Forget reading, writing, and arithmetic as the golden tickets to success.
According to the World Economic Forum, the Organisation for Economic Co-operation and Development (OECD), and the Institute of the Future, a mind-set shift should also embrace so-called “soft skills”—personal attributes that enable someone to interact effectively and harmoniously with other people—as the new career makers in the 21st century.
Character traits and competencies such as creativity, collaboration, adaptability, and initiative comprise the increasingly popular future skills, indices driving new educational assessments and hiring practices.
This is a departure from past requirements in the workplace. If we have one job at one company in one town, we learn how to relate to people in one way. If we must relate to many different people in different countries or switch careers from high tech to education or finance to hospitality, we need to adjust our language and frameworks.
People have more careers in their lifetimes now than in the past, which requires fundamentally changing skill sets, especially in working with people. As we can see around us, social organization is changing and will change more in the future.
When once it was rude to send an e-mail instead of a letter, multimillion-dollar businesses in China are now run on the instant messaging platform WeChat. We now must master not only the technology but also the new social mores and opportunities that accompany it.
It seems straightforward—we put a man on the moon, so surely, we can train people to communicate clearly with others. Yet we have a hard enough time with our own families, let alone people from other walks of life. Soft skills are incredibly important as we move from one job or office to another with a dramatically different culture.
More companies are globalizing, as well. It used to be the norm for big companies like Microsoft to have multiple offices around the world, but technology and globalization allow big and small companies to use the same infrastructure models.
A company could be a corporate coach in Los Angeles with clients in the United States and Europe, a virtual assistant in the Philippines, and its website designed in Ukraine. Beyond the corporate world, globalization requires us to work together in new ways to tackle the big problems. We need a diversity of people speaking to and collaborating with each other globally.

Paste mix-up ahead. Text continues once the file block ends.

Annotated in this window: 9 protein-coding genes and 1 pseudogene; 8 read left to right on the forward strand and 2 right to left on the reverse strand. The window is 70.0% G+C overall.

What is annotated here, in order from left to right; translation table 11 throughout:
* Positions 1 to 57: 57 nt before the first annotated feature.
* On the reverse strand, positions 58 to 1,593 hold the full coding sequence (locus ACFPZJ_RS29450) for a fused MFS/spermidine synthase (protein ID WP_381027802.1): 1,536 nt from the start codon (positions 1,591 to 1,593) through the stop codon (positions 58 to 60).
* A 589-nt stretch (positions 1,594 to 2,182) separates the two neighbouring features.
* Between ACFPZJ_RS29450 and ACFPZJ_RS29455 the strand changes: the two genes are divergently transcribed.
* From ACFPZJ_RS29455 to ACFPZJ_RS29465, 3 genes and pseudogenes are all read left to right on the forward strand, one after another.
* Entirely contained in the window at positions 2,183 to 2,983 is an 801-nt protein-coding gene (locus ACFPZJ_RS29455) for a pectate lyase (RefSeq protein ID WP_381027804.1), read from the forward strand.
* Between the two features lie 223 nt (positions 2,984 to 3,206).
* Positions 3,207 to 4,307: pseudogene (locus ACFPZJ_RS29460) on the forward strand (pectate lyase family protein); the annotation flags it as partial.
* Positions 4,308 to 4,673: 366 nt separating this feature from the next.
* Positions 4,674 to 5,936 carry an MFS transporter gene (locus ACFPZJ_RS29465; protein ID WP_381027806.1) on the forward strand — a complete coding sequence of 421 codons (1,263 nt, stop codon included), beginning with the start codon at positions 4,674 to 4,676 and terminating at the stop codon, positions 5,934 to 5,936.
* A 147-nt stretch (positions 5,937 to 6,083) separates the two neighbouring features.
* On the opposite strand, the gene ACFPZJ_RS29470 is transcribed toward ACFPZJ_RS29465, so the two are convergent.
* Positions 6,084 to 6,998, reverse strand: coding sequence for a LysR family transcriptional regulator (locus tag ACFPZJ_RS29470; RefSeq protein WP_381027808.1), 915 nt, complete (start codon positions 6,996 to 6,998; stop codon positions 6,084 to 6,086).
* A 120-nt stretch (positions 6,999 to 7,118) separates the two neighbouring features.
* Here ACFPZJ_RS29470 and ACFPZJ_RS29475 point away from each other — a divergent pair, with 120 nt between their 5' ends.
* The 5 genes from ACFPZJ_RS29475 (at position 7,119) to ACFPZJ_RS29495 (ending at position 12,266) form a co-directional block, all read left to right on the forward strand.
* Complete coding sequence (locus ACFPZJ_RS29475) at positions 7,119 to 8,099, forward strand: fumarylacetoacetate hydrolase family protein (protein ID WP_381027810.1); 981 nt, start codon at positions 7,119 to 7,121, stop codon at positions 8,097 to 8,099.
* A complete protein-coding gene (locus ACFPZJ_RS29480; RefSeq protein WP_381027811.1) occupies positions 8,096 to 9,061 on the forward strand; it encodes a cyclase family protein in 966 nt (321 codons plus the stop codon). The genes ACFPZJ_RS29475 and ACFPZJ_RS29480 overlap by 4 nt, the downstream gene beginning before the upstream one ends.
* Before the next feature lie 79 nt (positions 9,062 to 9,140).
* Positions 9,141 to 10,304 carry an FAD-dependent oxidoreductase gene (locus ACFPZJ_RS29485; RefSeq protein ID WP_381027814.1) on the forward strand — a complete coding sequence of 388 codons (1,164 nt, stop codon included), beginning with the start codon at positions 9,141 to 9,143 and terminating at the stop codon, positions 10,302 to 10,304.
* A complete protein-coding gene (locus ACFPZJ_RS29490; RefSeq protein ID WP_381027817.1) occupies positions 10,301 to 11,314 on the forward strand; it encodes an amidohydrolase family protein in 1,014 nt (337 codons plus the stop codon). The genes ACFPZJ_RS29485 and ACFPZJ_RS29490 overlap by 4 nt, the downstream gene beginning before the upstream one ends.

Hablas Future of Work?
Communication is another critical element of thriving with globalization. Some people are very direct and expressive in their communication; others might be indirect and expressive or indirect and nonexpressive.
In the United States, particularly in the business world, being very direct is a virtue, but that is often not the case in other countries. A colleague might feel he or she told us what we need to know but thought it would be rude to be direct. In turn, we feel this person is hiding something from us, and the colleague feels we just don’t get it. This is an example of another way globalization can cause problems.
I worked on a team with an American and a Brit who always had trouble with their respective ways of doing things, despite sharing a common language and similar cultural traits. The Brit didn’t care for the American’s habit of sending e-mails without starting with “Dear Bob, how are you?” and signing off with “Best regards, Jane.”
The Brit said, “Wow. I just find him so abrupt and rude,” while the American replied, “We don’t have time for all that. What’s the point? It’s so inefficient.”
Even between two cultures it might be assumed are quite similar, it’s important to be aware of these types of differences in order to be effective. For example, think of a gentleman who is chairman of one company in Australia and another company in Malaysia. When he chairs meetings in Malaysia and has an idea to discuss, he asks his staff for their opinions, beginning with those with the lowest seniority and working up to those with the highest seniority. At the end, he shares his own thoughts. If he wanted to discuss the same idea at the Australian company, he would present his idea first and then let others jump in and critique the idea and give their views.
This is the same person working in the same role in both meetings, but he’s learned to adapt to different cultures. He knows that in Malaysia, people have a respect for power, distance, authority, and hierarchy. If he put his idea out there first, nobody would ever disagree with him. If we’re at the helm and it’s our first time in Malaysia and everyone immediately agrees with us, we might think we just had the best idea around, when in fact, we’re just operating in a different cultural context.
It’s not our way or the highway; there are certain international standards, but every place has its own speed limits, traffic patterns, and shortcuts. So, it benefits us to understand the differences.
|Diana Wu David is a strategist, an innovator, an entrepreneur, and the founder of Sarana Capital and Sarana Labs. Her latest book, Future Proof: Reinventing Work in the Age of Acceleration, was published in 2019. Her companies transform how executives work and prepare companies for the future of work, invest in edtech and HR tech, and support innovative education initiatives across public and private sectors.
Her diverse, global career includes assisting Henry Kissinger and leading executive education initiatives for Financial Times. A superconnector of people and a sought-after speaker, Wu David lives in Hong Kong with her husband and their three children. Learn more at DianaWuDavid.com.